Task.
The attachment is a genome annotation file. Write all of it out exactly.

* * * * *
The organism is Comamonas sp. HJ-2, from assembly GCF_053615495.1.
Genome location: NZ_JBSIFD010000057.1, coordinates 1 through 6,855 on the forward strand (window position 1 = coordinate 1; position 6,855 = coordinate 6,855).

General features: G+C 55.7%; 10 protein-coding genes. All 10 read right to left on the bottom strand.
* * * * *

The organism is Comamonas sp. HJ-2, from assembly GCF_053615495.1.
Genome location: NZ_JBSIFD010000057.1, coordinates 1 through 6,855 on the forward strand (window position 1 = coordinate 1; position 6,855 = coordinate 6,855).

General features: G+C 55.7%; 10 protein-coding genes. All 10 read right to left on the bottom strand.